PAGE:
And all this, all this life abroad, and all this Europe of yours is just a delusion, and all of us abroad are a delusion.
As opposed to countries easily demarcated by geographical boundaries such as mountain ranges, seas, and oceans, Russia coalesced and developed in the liminal geography of the Eurasian plains. Without natural borders for protection and definition, Russia throughout its history has been caught between East and West, mediating between the two, belonging to neither, yet implicated in both. The underlying and fundamental duality of Russia's position in the world has naturally led to recurrent alternations in its attitude toward the outside world and toward the West in particular.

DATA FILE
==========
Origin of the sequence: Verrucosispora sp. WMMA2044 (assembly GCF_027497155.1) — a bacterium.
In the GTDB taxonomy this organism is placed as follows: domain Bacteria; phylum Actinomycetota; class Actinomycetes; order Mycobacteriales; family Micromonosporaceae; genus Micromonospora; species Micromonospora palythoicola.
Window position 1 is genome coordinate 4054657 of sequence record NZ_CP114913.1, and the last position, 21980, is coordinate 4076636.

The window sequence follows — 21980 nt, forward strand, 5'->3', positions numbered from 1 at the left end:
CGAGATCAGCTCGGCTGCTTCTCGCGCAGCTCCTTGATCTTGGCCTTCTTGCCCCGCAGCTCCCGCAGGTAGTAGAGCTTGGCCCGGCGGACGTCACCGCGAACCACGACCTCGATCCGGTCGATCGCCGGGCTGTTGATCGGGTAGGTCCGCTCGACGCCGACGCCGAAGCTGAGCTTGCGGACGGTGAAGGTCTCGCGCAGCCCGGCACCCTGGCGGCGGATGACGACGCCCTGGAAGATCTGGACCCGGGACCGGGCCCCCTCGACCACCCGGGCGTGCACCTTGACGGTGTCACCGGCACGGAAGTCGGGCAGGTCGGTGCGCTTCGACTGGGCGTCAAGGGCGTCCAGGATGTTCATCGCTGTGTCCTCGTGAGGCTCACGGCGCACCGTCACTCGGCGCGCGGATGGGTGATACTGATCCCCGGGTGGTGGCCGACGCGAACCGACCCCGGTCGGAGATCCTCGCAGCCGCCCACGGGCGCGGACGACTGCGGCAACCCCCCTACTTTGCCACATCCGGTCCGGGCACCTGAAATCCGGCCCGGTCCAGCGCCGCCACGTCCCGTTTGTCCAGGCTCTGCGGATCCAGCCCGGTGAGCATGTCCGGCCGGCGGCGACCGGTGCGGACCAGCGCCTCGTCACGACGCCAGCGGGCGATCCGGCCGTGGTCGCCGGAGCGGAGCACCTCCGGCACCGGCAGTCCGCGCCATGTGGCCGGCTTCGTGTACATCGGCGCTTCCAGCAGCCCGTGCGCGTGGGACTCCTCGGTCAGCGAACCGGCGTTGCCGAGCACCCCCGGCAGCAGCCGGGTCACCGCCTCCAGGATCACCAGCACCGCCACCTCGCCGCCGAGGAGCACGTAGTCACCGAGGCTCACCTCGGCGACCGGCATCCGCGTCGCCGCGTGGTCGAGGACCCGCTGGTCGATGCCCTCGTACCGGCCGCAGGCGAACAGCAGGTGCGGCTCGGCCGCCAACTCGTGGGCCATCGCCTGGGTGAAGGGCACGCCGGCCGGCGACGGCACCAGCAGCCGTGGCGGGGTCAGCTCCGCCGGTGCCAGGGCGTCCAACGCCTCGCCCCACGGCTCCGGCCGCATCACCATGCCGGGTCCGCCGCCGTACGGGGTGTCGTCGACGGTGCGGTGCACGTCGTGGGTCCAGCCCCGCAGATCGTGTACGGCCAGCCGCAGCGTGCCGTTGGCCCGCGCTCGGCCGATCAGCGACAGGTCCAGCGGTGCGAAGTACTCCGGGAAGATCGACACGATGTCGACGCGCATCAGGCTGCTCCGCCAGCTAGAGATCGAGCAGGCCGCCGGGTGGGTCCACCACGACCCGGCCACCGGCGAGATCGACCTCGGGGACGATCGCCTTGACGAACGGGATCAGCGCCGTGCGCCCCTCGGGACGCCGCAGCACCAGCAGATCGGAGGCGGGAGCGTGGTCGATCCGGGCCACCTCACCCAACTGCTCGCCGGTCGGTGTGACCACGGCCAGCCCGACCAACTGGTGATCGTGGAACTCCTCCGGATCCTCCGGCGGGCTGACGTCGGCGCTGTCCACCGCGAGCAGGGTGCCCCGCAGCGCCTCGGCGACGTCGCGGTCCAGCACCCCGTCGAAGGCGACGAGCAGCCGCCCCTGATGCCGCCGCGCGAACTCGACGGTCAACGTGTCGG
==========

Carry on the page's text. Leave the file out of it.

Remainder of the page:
These alternations tend to follow recognizable cultural patterns: firstly, change in attitudes toward the West, like all other cultural change in Russia, is maximalist. That is to say, when change occurs, the new is experienced as absolute acceptance or rejection. As Lotman and Uspensky have argued, “Duality and the absence of a neutral axiological sphere led to a conception of the new not as a continuation, but as a total eschatological change.” Secondly, when change comes, it comes from the top down. Time and again throughout Russian history, it is the Tsar's edict that enforces or rejects Western cultural norms. Thirdly, this enforcement from the top down almost always leads to a bifurcation in social response, particularly in the upper classes.
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